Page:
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Why Are Our Jails Overcrowded? No One Knows for Sure.

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WHEN MULTNOMAH county released an alarming number of prisoners last year, no one could quite figure out why.

In 2012, the county released 913 inmates via so-called "emergency releases" triggered by jail overcrowding. It logged 309 in the first five months of 2013 and, according to Sheriff Dan Staton, is on pace to eclipse last year's total. Compared with 82 releases in all of 2011, the rise baffled officials.

Six months later, a workgroup studying the problem is getting close to making recommendations for how Multnomah County might rethink who it's jailing.

"I think over the summer we'll surface some suggestions," said Scott Taylor, director of the Multnomah County Department of Community Justice and a member of the group.

Those recommendations, participants say, haven't been hammered out in full, but they'll almost certainly involve far more subtle policy changes than simply upping the capacity of county jails—a fix proposed by Staton in a May budget hearing.

"I alone am tasked with the operation of a constitutionally sound jail system, and I must not be over capacity," Staton told the county board of commissioners. "Current data indicates that if we did increase our capacity by one dorm, 59 beds, we would virtually eliminate emergency population releases [EPRs] in the current system."

That logic seems to make sense. Emergency releases are triggered when the county's two jails, currently approved to hold 1,310 inmates, reach 95 percent capacity.

But newly available data indicates emergency releases fluctuate independent of jail beds. A draft document obtained by the Mercury shows, in fact, that the number of emergency releases was far higher in 2004-2006, when hundreds more beds were at the county's disposal (there is room in the county's Inverness Jail to house additional inmates, but not funding to staff every dorm).

"You can chase your tail adding jail beds for a long time," says Multnomah County Commissioner Judy Shiprack, who co-chairs the emergency release workgroup. "If you don't figure out why the system is giving you more prisoners than you have capacity to maintain, you're not asking the right questions."

The right questions, or at least the ones the workgroup is asking, delve into every corner of the county's justice system—from what types of suspects can be released without bail, to whether low-level criminals guilty of probation violations need to take up space, to scrutiny of a three-year-old county policy that determines who is let go in an emergency situation.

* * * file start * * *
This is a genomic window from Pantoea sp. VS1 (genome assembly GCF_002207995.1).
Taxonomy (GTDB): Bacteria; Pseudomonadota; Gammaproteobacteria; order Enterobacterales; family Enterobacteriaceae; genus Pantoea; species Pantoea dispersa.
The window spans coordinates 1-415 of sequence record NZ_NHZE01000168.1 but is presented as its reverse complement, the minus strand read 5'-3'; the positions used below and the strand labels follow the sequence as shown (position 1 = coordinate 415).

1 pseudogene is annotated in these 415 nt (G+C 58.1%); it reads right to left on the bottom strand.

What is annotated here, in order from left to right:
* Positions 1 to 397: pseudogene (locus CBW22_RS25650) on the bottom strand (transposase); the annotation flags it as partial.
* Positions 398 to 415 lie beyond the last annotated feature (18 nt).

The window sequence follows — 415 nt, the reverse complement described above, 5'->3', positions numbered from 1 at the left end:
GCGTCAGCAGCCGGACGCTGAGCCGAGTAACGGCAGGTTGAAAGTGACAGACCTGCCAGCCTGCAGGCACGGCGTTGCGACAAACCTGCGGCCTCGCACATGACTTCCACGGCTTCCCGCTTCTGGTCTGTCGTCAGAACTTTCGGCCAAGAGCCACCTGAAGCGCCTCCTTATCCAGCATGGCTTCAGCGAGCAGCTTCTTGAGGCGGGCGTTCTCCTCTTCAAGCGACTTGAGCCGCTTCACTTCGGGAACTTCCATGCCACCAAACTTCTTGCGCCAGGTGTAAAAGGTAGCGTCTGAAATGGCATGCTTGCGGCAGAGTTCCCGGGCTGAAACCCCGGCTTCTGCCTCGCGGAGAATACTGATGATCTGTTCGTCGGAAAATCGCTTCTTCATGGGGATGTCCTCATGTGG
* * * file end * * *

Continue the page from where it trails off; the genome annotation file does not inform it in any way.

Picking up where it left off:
They are incremental factors that, taken as a whole, could meaningfully reshape the makeup of the county's inmate population. And that, participants say, is the point.

"We have to know who's in there, are there the right kind of people in there," Taylor said at a recent meeting of the Multnomah County Local Public Safety Coordinating Council, a group made up of a wide swath of officials affiliated with the justice system, city and county government, and community organizations. "The more we look at those numbers, I think, that will give us conclusions."

The county has already toyed with some fixes. In April, Staton began releasing some of the undocumented immigrants the sheriff's office formerly held for US Immigrations and Customs Enforcement. That move won the county big cheers from immigrants rights groups, but has not meaningfully helped jail numbers, Shiprack says.

The sheriff's office has still been forced to release dozens of inmates each month—92 in February, 101 in March—using what some say are overly rigid criteria.

"The people who are actually being released on the EPR are not necessarily the ones you want released," says Suzanne Hayden, executive director of the nonprofit Citizens Crime Commission. "We need to realign how we determine, given the whole population that's in the jail, who should be released."

A timeline for possible changes hasn't been hammered out, but workgroup members the Mercury spoke with expressed optimism that recommendations might be around the corner. The group is slated to meet again as this paper hits news boxes on Wednesday, June 12.

"We don't know any easy switch that will get us out of this problem," Shiprack says. "I think that we are hot on the trail of some suspects."

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